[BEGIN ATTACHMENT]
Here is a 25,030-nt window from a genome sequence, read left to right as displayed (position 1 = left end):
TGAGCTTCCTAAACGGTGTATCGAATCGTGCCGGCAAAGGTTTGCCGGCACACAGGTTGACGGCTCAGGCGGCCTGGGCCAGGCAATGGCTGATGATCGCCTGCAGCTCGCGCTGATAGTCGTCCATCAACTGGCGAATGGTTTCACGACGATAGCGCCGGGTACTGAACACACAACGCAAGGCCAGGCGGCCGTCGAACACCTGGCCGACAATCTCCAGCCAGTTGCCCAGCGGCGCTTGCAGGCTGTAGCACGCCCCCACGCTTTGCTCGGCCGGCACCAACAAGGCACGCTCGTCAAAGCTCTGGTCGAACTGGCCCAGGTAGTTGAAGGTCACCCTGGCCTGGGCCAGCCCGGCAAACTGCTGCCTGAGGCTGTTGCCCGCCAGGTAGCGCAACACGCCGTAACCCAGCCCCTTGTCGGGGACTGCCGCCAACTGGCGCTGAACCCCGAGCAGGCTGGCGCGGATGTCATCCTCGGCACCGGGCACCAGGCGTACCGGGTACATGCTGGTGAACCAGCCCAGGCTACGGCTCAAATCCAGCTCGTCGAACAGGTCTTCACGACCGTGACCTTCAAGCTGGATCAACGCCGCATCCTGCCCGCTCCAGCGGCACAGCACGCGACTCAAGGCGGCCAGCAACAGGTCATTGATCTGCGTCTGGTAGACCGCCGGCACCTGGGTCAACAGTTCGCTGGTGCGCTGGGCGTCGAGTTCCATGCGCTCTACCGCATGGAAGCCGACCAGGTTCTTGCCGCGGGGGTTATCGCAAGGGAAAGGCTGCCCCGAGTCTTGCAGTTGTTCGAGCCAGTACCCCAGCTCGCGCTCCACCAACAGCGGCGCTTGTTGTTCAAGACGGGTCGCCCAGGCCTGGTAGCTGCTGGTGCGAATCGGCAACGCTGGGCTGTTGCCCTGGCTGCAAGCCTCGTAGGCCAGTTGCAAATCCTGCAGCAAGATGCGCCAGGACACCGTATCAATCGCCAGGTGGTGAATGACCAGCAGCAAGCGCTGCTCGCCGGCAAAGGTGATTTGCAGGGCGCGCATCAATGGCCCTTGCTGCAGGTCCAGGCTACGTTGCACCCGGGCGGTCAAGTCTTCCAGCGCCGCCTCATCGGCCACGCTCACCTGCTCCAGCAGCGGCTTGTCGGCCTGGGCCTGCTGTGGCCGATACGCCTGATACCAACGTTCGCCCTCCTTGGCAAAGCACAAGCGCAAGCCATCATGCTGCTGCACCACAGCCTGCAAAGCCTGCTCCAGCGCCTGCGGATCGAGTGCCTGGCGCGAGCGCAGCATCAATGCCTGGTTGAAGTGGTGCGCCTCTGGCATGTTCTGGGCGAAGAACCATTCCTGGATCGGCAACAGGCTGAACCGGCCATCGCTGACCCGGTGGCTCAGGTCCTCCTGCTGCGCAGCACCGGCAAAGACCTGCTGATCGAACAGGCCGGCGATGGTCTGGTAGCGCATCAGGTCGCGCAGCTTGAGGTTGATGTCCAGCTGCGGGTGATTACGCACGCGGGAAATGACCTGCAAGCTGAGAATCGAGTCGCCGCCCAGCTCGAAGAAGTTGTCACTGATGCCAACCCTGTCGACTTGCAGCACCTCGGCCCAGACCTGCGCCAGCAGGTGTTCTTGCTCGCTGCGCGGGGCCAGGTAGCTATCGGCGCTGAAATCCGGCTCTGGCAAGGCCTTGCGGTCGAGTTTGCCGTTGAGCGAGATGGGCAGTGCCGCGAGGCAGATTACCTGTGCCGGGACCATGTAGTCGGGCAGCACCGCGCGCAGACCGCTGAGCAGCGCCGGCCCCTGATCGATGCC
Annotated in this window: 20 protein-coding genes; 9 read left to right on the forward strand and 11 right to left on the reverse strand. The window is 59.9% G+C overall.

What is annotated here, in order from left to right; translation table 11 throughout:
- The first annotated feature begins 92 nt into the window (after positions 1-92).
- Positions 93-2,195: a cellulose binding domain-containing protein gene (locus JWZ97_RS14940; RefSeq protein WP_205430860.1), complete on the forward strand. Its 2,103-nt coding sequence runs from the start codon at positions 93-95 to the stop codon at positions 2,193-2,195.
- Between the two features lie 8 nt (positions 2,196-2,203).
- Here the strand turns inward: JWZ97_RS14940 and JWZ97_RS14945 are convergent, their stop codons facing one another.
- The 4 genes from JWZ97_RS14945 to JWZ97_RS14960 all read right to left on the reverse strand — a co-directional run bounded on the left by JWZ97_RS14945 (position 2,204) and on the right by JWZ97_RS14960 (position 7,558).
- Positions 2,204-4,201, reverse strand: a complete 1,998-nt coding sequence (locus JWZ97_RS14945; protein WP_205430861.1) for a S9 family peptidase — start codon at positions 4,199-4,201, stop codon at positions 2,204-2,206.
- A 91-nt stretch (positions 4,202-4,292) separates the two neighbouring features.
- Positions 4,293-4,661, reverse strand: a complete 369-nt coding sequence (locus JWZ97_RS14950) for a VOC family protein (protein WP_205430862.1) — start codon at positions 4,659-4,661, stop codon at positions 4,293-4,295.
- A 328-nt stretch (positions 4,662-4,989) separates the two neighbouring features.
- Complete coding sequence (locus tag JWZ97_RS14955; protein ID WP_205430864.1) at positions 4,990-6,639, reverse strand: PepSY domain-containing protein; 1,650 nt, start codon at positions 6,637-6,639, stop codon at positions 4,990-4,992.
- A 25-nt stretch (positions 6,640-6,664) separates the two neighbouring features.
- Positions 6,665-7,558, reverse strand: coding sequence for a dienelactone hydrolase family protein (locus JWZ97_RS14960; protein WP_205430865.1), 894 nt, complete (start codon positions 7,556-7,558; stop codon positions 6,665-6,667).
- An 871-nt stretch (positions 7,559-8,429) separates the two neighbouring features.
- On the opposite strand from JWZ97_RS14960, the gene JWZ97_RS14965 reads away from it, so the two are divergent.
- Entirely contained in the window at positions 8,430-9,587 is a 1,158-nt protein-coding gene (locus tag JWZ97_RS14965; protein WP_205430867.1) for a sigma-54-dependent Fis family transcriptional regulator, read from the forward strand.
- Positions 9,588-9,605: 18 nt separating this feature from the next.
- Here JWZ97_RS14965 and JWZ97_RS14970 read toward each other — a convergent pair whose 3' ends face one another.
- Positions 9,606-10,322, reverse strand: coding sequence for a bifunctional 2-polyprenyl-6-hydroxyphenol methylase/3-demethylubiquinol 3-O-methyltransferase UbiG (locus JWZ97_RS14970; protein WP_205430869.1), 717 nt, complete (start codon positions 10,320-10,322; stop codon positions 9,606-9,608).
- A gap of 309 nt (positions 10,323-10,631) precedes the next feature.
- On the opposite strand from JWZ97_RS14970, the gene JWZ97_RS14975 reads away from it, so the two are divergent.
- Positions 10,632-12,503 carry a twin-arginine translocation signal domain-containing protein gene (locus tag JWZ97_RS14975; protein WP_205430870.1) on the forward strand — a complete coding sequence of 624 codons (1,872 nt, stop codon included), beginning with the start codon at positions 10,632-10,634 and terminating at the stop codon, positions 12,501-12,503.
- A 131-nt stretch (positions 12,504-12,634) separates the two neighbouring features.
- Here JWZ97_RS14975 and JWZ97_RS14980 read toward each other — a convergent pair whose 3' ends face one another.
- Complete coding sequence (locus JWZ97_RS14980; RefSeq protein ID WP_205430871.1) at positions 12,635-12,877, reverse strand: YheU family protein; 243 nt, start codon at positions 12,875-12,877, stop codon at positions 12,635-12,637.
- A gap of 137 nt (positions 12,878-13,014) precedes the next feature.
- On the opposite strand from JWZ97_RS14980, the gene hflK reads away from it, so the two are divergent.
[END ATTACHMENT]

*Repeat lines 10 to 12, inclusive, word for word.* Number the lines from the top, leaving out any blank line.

- Positions 2,204-4,201, reverse strand: a complete 1,998-nt coding sequence (locus JWZ97_RS14945; protein WP_205430861.1) for a S9 family peptidase — start codon at positions 4,199-4,201, stop codon at positions 2,204-2,206.
- A 91-nt stretch (positions 4,202-4,292) separates the two neighbouring features.
- Positions 4,293-4,661, reverse strand: a complete 369-nt coding sequence (locus JWZ97_RS14950) for a VOC family protein (protein WP_205430862.1) — start codon at positions 4,659-4,661, stop codon at positions 4,293-4,295.